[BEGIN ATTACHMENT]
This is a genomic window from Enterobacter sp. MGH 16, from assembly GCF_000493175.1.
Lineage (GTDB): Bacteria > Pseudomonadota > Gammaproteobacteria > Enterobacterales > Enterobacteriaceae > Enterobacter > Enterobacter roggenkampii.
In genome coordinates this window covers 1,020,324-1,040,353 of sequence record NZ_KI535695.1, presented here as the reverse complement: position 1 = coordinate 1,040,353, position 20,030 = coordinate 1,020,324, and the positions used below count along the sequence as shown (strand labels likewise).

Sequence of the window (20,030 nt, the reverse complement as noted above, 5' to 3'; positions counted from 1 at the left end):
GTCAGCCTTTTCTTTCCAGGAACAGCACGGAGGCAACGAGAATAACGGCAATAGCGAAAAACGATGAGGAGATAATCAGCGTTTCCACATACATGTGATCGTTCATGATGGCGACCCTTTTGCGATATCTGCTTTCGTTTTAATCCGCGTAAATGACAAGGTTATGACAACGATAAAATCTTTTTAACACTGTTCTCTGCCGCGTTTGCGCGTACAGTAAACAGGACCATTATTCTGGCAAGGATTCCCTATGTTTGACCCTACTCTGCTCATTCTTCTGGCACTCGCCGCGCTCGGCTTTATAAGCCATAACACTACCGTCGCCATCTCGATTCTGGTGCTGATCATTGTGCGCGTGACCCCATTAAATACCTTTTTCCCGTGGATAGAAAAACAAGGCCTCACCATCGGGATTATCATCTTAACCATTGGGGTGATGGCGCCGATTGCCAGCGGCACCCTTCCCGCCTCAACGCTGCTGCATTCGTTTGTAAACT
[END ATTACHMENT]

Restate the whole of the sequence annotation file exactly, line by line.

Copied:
This is a genomic window from Enterobacter sp. MGH 16, from assembly GCF_000493175.1.
Lineage (GTDB): Bacteria > Pseudomonadota > Gammaproteobacteria > Enterobacterales > Enterobacteriaceae > Enterobacter > Enterobacter roggenkampii.
In genome coordinates this window covers 1,020,324-1,040,353 of sequence record NZ_KI535695.1, presented here as the reverse complement: position 1 = coordinate 1,040,353, position 20,030 = coordinate 1,020,324, and the positions used below count along the sequence as shown (strand labels likewise).

Sequence of the window (20,030 nt, the reverse complement as noted above, 5' to 3'; positions counted from 1 at the left end):
GTCAGCCTTTTCTTTCCAGGAACAGCACGGAGGCAACGAGAATAACGGCAATAGCGAAAAACGATGAGGAGATAATCAGCGTTTCCACATACATGTGATCGTTCATGATGGCGACCCTTTTGCGATATCTGCTTTCGTTTTAATCCGCGTAAATGACAAGGTTATGACAACGATAAAATCTTTTTAACACTGTTCTCTGCCGCGTTTGCGCGTACAGTAAACAGGACCATTATTCTGGCAAGGATTCCCTATGTTTGACCCTACTCTGCTCATTCTTCTGGCACTCGCCGCGCTCGGCTTTATAAGCCATAACACTACCGTCGCCATCTCGATTCTGGTGCTGATCATTGTGCGCGTGACCCCATTAAATACCTTTTTCCCGTGGATAGAAAAACAAGGCCTCACCATCGGGATTATCATCTTAACCATTGGGGTGATGGCGCCGATTGCCAGCGGCACCCTTCCCGCCTCAACGCTGCTGCATTCGTTTGTAAACT